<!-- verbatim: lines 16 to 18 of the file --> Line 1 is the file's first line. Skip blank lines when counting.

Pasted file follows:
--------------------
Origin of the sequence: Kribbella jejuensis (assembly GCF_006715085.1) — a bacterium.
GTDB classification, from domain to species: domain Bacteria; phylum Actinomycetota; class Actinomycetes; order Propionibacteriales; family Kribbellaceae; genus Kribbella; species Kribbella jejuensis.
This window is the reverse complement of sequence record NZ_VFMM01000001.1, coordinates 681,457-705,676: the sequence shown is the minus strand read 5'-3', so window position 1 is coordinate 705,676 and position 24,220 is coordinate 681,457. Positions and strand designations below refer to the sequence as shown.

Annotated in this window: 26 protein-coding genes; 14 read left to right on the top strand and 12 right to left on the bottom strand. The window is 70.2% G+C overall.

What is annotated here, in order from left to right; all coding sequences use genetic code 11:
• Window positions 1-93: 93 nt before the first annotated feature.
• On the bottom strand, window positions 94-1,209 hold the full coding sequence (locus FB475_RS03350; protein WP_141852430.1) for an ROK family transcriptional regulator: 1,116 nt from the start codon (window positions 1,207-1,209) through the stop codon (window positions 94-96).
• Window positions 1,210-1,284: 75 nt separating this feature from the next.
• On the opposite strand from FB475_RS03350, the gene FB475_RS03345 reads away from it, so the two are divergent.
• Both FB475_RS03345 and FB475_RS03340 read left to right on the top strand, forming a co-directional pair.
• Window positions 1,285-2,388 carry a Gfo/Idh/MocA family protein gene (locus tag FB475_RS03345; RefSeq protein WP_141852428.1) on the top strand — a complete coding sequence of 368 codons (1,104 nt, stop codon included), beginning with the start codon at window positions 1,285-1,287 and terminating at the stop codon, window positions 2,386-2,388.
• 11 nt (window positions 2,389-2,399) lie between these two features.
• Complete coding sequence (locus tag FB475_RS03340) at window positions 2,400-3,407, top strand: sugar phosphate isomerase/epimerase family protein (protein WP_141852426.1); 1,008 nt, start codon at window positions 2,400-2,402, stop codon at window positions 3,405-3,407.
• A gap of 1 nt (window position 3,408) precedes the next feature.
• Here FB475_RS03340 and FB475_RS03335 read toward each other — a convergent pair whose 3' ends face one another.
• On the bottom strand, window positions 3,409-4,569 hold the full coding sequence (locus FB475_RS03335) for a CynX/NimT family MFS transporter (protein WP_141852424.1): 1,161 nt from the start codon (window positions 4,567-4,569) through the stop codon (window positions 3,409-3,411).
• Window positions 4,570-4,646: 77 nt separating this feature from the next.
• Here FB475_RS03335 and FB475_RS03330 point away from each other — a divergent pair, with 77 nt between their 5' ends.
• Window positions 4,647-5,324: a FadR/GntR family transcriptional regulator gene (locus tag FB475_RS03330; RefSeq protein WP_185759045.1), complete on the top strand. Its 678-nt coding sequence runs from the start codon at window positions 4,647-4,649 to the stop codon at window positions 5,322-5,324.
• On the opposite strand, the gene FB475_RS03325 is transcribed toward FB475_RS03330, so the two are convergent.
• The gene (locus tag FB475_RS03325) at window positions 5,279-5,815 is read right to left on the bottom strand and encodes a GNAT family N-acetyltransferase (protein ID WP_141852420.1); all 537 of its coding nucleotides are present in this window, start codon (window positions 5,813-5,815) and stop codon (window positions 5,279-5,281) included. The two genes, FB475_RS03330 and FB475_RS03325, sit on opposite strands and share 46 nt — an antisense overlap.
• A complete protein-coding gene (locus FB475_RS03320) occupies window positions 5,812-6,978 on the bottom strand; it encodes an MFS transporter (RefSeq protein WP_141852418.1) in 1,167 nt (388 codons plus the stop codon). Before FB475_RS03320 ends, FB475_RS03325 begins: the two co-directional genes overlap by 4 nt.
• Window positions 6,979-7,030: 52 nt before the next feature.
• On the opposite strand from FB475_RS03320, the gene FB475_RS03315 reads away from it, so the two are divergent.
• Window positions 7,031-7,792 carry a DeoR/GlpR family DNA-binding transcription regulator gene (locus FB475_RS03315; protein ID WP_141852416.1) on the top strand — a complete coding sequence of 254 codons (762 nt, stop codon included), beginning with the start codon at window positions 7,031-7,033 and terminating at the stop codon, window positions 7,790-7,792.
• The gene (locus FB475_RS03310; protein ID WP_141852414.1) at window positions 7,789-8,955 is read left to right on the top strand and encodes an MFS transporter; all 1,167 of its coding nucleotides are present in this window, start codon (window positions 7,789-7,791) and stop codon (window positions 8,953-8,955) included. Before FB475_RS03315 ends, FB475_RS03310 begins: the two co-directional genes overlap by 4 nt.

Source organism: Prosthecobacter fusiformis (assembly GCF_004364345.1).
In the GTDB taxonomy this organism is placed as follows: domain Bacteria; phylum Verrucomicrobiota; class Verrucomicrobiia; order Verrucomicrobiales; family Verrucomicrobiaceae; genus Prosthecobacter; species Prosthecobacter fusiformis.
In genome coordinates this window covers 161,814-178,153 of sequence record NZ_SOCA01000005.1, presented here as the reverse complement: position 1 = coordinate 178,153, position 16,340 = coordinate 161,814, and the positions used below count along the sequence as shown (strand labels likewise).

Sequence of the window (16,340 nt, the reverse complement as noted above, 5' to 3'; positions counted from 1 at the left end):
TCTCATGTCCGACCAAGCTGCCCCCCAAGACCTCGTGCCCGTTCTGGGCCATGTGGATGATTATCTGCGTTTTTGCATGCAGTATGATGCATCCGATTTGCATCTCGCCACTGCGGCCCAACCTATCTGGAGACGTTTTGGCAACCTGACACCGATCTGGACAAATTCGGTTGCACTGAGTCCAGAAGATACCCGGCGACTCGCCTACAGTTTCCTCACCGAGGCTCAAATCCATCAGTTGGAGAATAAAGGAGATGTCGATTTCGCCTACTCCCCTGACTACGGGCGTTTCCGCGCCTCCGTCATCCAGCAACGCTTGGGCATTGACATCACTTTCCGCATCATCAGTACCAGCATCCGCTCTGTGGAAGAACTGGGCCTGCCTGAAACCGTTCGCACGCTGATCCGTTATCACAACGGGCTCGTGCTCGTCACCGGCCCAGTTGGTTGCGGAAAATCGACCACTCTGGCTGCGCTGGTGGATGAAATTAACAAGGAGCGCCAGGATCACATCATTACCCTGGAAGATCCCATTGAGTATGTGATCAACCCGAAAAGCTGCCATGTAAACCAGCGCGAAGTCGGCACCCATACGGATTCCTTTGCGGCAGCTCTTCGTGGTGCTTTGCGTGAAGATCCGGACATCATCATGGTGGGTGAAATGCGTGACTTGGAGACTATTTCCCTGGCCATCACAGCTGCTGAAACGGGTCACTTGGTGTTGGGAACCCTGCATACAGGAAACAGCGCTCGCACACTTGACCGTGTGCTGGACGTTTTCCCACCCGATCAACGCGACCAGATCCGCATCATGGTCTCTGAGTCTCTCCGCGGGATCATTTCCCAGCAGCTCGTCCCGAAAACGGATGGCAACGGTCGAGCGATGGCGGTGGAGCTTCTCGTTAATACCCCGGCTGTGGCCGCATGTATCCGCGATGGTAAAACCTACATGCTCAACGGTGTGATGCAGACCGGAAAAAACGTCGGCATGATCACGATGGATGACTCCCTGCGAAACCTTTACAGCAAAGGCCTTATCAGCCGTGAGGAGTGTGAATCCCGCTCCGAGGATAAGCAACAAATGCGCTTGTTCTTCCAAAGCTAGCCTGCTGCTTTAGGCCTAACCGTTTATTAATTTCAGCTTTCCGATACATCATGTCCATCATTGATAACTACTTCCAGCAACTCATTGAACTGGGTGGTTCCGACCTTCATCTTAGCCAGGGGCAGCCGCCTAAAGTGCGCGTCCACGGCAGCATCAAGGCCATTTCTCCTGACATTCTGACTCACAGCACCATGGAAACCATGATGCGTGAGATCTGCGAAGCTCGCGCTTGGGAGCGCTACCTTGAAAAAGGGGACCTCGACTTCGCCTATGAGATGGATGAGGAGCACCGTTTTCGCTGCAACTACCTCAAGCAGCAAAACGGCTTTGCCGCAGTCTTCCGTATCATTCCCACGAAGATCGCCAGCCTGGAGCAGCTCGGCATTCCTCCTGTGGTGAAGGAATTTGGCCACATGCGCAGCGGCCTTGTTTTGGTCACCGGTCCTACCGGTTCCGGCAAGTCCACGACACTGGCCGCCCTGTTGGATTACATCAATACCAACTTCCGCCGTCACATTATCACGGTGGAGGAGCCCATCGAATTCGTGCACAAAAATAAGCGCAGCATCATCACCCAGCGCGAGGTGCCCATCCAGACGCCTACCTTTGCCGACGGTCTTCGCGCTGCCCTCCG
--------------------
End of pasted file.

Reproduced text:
• On the bottom strand, window positions 3,409-4,569 hold the full coding sequence (locus FB475_RS03335) for a CynX/NimT family MFS transporter (protein WP_141852424.1): 1,161 nt from the start codon (window positions 4,567-4,569) through the stop codon (window positions 3,409-3,411).
• Window positions 4,570-4,646: 77 nt separating this feature from the next.
• Here FB475_RS03335 and FB475_RS03330 point away from each other — a divergent pair, with 77 nt between their 5' ends.